I'm all about *Falcon and the Winter Soldier*—the latest Marvel show on Disney+. Don't worry, I'm not going to spoil anything serious. I just want to talk about the wingsuits in episode 1. Sam Wilson (Falcon) is dealing with a hostage situation aboard a military aircraft. The bad guys grab their hostage and jump out of the plane wearing wingsuits. If you haven't seen these, they are basically skydiving outfits with extra material between the arms and legs to make it like wings—thus the name.

The hostage doesn't have a wingsuit, so they strap him on the back of one of the bad guy jumpers. After that, Falcon flies in pursuit and there is some action stuff—see, no real spoilers.

But really, this is just a chance to talk about some fun physics. So, let's consider the following two questions. One: How fast can a human fly with a wingsuit? Two: What would happen if you have an extra human (a hostage) on the back of a wingsuit jumper?

Free Fall

Let's start with something simple and then make it more complicated. (That's what we like to do in physics.) Suppose you jumped out of a plane and there wasn't any atmosphere. Yes, that would be super weird—but just imagine. For this case, there would just be one force acting on you—the downward-pulling gravitational force due to the interaction between you and the Earth. The gravitational force can be calculated as the product of your mass (in kilograms) and the gravitational field (we use *g* for this). As long as you are within about 100 kilometers of the surface of the Earth, the gravitational field is about 9.8 newtons per kilogram.

What does this constant downward gravitational force do in an airless world? That's where Newton's second law comes in. It gives the following relationship between force and acceleration:

Two important notes. First, both forces and accelerations are vectors. (That's why they have an arrow over them.) This means that both the magnitude *and* direction matters. Second, this expression deals with the net force (the total force). Since there's only the gravitational force, you would accelerate downward—your speed would just keep increasing for as long as you fall. But that's just pure falling and not wingsuit flying.

Let's add another force to a falling person—the air drag. This is a force in the opposite direction as the motion of the object. It's a result of air molecules colliding with the surface as something moves through the air. Suppose that I replace the air with large balls instead—oh, and these balls are just completely stationary before the interaction with a falling object. As the object moves down, there is a collision, and then the balls move off with different (but mostly downward) velocities. Here is a diagram to help you see this:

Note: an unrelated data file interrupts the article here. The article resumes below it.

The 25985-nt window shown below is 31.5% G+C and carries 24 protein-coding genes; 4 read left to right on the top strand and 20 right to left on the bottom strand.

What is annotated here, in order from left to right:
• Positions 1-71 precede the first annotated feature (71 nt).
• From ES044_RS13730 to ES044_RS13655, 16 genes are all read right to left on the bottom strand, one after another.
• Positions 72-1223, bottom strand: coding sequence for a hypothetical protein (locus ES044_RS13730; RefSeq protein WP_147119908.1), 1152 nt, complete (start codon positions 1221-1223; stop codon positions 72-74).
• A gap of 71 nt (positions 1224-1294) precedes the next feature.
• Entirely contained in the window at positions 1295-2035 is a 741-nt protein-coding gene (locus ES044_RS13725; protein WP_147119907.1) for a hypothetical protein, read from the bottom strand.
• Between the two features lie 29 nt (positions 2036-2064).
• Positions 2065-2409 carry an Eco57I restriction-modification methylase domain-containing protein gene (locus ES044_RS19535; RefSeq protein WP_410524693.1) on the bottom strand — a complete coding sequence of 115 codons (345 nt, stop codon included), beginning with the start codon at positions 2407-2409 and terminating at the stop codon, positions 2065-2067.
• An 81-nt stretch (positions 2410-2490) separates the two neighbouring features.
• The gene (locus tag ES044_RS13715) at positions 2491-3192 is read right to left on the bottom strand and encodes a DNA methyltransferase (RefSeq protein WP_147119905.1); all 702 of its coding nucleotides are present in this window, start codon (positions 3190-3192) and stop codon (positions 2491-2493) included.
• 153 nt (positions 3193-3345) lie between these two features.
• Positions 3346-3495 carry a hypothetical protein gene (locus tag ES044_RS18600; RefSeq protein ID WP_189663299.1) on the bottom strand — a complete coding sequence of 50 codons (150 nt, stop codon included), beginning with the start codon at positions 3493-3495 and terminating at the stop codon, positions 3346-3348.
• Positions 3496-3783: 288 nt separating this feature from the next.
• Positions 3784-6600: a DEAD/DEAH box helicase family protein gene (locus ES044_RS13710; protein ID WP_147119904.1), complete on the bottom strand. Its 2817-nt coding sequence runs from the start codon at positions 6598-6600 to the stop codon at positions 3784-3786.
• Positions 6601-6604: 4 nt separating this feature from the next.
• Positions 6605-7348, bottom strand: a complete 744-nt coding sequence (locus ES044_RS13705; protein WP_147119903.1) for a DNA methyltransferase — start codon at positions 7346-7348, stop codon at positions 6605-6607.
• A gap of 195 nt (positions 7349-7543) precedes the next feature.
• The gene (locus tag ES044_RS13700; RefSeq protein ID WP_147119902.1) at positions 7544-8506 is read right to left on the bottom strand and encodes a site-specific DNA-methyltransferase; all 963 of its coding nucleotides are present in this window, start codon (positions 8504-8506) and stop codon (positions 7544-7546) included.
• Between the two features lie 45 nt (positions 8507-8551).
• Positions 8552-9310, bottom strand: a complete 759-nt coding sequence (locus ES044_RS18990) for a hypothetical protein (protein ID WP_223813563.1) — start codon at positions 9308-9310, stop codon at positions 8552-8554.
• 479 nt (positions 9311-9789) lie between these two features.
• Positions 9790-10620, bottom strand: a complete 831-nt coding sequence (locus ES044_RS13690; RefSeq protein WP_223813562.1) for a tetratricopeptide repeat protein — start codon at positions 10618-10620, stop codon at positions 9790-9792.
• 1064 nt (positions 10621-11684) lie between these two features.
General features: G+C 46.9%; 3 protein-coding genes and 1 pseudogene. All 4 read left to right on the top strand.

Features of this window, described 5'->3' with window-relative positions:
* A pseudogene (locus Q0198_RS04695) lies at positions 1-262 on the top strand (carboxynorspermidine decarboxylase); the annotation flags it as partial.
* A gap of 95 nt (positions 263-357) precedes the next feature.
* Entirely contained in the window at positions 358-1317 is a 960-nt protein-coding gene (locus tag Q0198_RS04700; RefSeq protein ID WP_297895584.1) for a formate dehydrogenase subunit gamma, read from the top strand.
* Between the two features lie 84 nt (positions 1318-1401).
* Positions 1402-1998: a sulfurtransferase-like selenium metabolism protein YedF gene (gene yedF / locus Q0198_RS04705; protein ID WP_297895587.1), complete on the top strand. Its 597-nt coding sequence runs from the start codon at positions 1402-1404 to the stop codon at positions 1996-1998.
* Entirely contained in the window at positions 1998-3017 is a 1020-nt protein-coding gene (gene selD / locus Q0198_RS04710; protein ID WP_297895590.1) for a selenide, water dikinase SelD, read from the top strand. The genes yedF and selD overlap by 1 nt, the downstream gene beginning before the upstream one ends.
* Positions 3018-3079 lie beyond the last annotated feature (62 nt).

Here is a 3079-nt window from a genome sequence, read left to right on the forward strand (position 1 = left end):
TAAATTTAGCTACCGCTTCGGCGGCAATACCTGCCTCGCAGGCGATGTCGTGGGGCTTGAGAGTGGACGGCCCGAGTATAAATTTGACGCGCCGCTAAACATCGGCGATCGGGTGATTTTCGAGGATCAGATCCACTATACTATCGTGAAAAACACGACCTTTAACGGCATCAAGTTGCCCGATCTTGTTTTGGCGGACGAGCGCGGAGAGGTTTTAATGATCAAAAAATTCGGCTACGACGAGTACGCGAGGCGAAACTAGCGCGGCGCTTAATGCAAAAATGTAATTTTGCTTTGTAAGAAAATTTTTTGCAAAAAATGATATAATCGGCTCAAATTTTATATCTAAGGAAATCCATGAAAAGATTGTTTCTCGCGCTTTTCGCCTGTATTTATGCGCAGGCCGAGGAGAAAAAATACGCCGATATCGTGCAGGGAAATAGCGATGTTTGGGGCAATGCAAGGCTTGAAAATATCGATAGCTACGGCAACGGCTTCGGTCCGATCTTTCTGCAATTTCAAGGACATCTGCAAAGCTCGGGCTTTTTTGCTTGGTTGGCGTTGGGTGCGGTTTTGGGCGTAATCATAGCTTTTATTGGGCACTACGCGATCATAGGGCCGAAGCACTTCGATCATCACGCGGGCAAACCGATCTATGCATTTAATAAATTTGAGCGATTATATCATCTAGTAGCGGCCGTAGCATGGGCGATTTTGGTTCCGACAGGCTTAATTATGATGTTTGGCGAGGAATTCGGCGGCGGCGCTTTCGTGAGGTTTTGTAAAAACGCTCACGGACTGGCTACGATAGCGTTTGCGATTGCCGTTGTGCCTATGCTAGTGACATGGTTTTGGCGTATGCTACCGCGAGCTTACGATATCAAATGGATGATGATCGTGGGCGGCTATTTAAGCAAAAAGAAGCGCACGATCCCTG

Each ball will have a change in momentum when the falling object hits it—where momentum is the product of mass and velocity. In order to change the momentum of an object, you need to exert a force on it. The magnitude of this force depends on both the change in momentum and the time over which this momentum changes. This force on the "air balls" is applied from the falling object. But wait! All forces are due to an interaction—this means that if the object pushes down on the air, the air must push up on the object.

Each collision between the object and the air balls exerts a tiny force pushing in the opposite direction as the motion of the moving thing. So, you can see that the total air drag force could depend on the following:

- The area of the moving object. A bigger object collides with more air balls.
- The speed of the object. Again, the faster it moves, the more collisions it will have
*and*the greater the change in speed of the recoiling air balls. - The density of the air. A higher density means more air balls to collide.

There is actually one other thing that matters: the shape. A cone-shaped object will be able to just push air balls to the side for a smaller change in momentum and thus a lower drag force compared to a flat object. We call this shape-based parameter the drag coefficient.

With that, we get the following model for the magnitude of the drag force on a moving object:

In this expression we have the follow: ρ is the density of air, *A* is the area of the object, *C* is the drag coefficient, and *v* is the velocity of the moving object with respect to the air. Why is there a 1/2 in there? I'm pretty sure it's because the drag coefficient is defined in some other problem with a factor of 2 and no want wants two different drag coefficients.

So, what does this mean for our falling bad guys? Let's say they fall out of a stationary flying plane. (Yes, I know that's silly—but it's easier to explain.) Since they start from rest, the velocity with respect to the air is zero and the drag force is zero. That means they will increase in speed as they fall. But an increase in speed means there will now be a drag force pushing up in the opposite direction as the motion.